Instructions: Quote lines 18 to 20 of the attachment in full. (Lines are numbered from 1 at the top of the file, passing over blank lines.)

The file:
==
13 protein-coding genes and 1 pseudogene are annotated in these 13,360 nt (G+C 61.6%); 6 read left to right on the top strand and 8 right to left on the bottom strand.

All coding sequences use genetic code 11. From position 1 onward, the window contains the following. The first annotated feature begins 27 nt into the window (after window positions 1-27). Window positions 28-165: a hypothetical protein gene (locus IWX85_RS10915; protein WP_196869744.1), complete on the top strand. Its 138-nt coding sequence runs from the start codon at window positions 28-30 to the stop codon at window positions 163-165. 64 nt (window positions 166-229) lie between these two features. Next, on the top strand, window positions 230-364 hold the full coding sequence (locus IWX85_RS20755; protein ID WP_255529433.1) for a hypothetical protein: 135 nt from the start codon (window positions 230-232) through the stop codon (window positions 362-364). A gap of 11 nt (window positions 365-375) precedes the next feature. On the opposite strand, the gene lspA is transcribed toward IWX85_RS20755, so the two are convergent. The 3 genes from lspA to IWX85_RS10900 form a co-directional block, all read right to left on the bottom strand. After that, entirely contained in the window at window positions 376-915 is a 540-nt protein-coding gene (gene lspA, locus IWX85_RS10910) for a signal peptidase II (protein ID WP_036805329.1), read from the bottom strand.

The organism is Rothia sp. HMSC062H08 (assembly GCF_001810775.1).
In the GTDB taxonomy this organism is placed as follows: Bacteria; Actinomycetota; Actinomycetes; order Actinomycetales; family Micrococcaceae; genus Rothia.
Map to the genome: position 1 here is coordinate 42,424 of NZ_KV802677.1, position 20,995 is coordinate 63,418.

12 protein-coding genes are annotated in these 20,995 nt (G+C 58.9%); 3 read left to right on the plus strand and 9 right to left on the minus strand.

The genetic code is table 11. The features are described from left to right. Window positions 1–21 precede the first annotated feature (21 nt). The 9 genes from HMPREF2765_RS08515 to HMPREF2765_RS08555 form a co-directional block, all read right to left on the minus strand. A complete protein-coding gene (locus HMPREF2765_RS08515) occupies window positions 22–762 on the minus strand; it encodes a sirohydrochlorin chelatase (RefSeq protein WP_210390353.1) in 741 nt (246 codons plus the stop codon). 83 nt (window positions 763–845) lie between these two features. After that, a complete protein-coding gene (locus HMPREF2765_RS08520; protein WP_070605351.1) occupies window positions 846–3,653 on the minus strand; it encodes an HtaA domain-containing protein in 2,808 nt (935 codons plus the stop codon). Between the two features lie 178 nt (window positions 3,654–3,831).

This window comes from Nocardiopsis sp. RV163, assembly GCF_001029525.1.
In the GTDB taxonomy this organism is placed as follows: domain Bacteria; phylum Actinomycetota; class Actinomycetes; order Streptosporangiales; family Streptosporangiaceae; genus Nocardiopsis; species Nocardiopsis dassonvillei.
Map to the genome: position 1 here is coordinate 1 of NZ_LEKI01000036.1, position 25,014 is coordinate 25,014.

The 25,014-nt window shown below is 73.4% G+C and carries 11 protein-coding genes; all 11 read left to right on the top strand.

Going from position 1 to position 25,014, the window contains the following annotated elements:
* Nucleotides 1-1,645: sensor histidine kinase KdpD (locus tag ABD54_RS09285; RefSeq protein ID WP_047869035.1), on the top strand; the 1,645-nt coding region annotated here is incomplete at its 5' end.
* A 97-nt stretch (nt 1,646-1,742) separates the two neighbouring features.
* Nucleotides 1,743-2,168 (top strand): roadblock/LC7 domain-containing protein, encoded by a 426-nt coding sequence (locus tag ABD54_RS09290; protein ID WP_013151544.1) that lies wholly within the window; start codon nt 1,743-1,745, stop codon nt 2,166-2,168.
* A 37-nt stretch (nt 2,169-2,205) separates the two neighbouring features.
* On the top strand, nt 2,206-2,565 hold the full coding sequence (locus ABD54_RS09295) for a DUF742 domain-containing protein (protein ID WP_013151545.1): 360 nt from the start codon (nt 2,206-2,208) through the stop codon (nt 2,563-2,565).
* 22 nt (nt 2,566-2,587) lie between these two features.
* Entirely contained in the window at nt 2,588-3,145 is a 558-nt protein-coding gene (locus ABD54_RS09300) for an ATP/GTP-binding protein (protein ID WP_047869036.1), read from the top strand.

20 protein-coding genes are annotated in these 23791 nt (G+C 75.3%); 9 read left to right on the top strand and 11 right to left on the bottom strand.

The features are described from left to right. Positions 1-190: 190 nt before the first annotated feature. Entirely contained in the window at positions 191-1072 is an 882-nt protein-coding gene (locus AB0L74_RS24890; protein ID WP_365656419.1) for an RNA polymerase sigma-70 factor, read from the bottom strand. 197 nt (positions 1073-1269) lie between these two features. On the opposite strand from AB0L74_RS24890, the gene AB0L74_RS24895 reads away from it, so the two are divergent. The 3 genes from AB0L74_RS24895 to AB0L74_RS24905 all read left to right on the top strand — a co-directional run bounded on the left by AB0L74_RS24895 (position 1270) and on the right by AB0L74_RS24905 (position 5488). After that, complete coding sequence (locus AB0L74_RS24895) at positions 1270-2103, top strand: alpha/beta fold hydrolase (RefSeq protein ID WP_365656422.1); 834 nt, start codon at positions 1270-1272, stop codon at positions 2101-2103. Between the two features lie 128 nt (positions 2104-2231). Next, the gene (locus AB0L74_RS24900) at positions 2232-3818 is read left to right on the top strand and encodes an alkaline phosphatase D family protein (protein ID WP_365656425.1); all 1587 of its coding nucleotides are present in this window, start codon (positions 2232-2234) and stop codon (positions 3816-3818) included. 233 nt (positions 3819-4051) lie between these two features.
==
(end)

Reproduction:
* 22 nt (nt 2,566-2,587) lie between these two features.
* Entirely contained in the window at nt 2,588-3,145 is a 558-nt protein-coding gene (locus ABD54_RS09300) for an ATP/GTP-binding protein (protein ID WP_047869036.1), read from the top strand.

20 protein-coding genes are annotated in these 23791 nt (G+C 75.3%); 9 read left to right on the top strand and 11 right to left on the bottom strand.